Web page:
Too late for the primary but far ahead of the general election, presumptive Republican nominee Jim Carmine has had a change of heart about the Citzens Police Review Board and the federal consent decree under which Pittsburgh police operate. He's now in favor of them. And it's all thanks to that bastion of leberalism, the Pittsburgh Tribune-Review, which has not covered Carmine the way ti pushed James Roddey for county executive over Cyril Wecht. A Trib reporter (whom Carmine wishes to keep anonymous, lest the poor man lose his job) asked Carmine some challenging questions that proved a conversion experience shortly before the primary. "yes, indeed, we deserve the consent decree," Carmine now says. "we did some awful stuff in Pittsburgh. We did it, we got it, we earned it." The CPRB is a much more complicated animal -- limping and toothless actually -- but Carmine believes it could work with the right support from the mayor's office. He cites the Garrity warning, a U.S. Supreme Court ruling, which lets police testify without being prosecuted by such review bodies as the CPRB. "I would indeed be willing to coerce police testimony" using Garrity, Carmine says. "What is happening now is despicable. The police sit there with their hands folded" before the CPRB while the board hands out sentences unenforceable by Chief Robert McNeilly, Jr. under current police contracts. "Which means the mayor's office will be sued." Carmine concludes. "But it makes it very, very clear that the mayor is behind the CPRB." Imagine that.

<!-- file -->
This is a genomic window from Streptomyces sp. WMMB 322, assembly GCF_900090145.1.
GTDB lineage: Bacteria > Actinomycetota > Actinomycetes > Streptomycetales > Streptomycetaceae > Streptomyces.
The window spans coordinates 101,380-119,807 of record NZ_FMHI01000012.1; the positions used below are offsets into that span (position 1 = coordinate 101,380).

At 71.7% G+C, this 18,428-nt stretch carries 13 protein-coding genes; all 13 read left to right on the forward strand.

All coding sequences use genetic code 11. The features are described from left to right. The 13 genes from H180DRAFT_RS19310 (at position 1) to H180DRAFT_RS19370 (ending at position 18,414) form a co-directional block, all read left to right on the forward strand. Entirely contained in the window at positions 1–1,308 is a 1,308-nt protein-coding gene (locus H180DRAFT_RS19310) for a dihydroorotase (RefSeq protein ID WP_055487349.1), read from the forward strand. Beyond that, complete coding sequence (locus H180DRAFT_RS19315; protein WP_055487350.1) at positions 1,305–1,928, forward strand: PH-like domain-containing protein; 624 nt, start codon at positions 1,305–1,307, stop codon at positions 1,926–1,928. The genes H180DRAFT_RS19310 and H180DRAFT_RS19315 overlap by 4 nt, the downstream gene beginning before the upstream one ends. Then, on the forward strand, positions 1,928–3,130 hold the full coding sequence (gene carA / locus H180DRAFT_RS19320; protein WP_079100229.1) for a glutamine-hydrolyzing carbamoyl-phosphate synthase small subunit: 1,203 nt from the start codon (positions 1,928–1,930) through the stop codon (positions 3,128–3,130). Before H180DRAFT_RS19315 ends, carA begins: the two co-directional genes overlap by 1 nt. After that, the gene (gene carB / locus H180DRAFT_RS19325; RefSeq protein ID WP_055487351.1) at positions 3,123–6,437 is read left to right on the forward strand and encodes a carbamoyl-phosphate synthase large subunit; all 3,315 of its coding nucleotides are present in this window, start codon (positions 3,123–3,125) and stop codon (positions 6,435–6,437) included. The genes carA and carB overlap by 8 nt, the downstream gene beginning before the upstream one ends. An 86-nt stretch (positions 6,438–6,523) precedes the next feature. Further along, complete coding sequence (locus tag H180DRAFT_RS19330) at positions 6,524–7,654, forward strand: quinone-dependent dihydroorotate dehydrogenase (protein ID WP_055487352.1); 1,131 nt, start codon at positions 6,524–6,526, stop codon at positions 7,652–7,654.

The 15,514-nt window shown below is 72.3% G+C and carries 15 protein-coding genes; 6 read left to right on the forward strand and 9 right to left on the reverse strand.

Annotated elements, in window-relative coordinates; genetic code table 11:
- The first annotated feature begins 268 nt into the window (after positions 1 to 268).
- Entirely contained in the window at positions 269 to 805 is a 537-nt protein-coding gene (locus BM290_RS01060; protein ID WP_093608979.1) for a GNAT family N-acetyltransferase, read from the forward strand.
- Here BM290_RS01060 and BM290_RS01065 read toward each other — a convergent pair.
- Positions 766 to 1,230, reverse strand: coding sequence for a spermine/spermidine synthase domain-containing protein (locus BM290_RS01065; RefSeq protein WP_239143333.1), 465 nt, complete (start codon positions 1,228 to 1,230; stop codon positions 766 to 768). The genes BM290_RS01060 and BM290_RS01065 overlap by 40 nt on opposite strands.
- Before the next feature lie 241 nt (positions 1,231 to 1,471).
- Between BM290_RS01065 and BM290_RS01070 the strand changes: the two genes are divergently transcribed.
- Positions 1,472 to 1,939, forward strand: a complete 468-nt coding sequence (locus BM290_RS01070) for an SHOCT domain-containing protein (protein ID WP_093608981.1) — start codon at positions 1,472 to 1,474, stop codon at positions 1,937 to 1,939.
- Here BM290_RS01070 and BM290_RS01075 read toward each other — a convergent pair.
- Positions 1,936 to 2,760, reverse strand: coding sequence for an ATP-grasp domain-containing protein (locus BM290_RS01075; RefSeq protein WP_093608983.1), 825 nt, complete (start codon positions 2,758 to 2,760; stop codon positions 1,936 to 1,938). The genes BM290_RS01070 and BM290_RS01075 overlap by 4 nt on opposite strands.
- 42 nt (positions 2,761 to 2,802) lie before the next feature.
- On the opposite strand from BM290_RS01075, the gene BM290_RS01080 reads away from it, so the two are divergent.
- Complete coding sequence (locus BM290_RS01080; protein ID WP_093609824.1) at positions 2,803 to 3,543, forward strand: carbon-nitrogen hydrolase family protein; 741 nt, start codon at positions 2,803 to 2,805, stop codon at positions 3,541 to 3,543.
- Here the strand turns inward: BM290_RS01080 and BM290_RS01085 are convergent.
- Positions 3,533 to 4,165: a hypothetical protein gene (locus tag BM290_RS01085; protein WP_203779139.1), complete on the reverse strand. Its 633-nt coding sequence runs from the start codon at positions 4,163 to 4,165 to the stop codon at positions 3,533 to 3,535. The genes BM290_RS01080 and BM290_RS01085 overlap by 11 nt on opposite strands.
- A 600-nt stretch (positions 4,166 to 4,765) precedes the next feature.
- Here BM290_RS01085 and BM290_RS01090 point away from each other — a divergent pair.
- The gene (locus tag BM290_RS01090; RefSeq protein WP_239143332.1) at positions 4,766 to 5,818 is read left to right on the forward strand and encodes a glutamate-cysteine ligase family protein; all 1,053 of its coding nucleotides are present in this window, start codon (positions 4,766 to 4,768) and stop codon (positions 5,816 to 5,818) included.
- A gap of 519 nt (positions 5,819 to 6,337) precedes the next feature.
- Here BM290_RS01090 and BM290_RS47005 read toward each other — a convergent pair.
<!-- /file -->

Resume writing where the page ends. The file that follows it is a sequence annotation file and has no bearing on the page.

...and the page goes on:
Tuesday, May 08, 2001
Tuesday, May 08, 2001
By James O'Toole, Politics Editor, Post-Gazette
The men who would be mayor traded views on schools, public safety and transportation issues last night in the final debate before next Tuesday's primary election.
For five of the candidates, it was the only chance to share a televised stage with Mayor Tom Murphy and City Council President Bob O'Connor, the leading candidates for the Democratic nomination that has for decades been tantamount to election in Pittsburgh.
"Thank God for public television. We finally have all the candidates together," Democrat Leroy L. Hodge remarked as the 90-minute session opened.
The incumbent was, as expected, the most frequent target of criticism, but the tone of the evening was more earnest than contentious.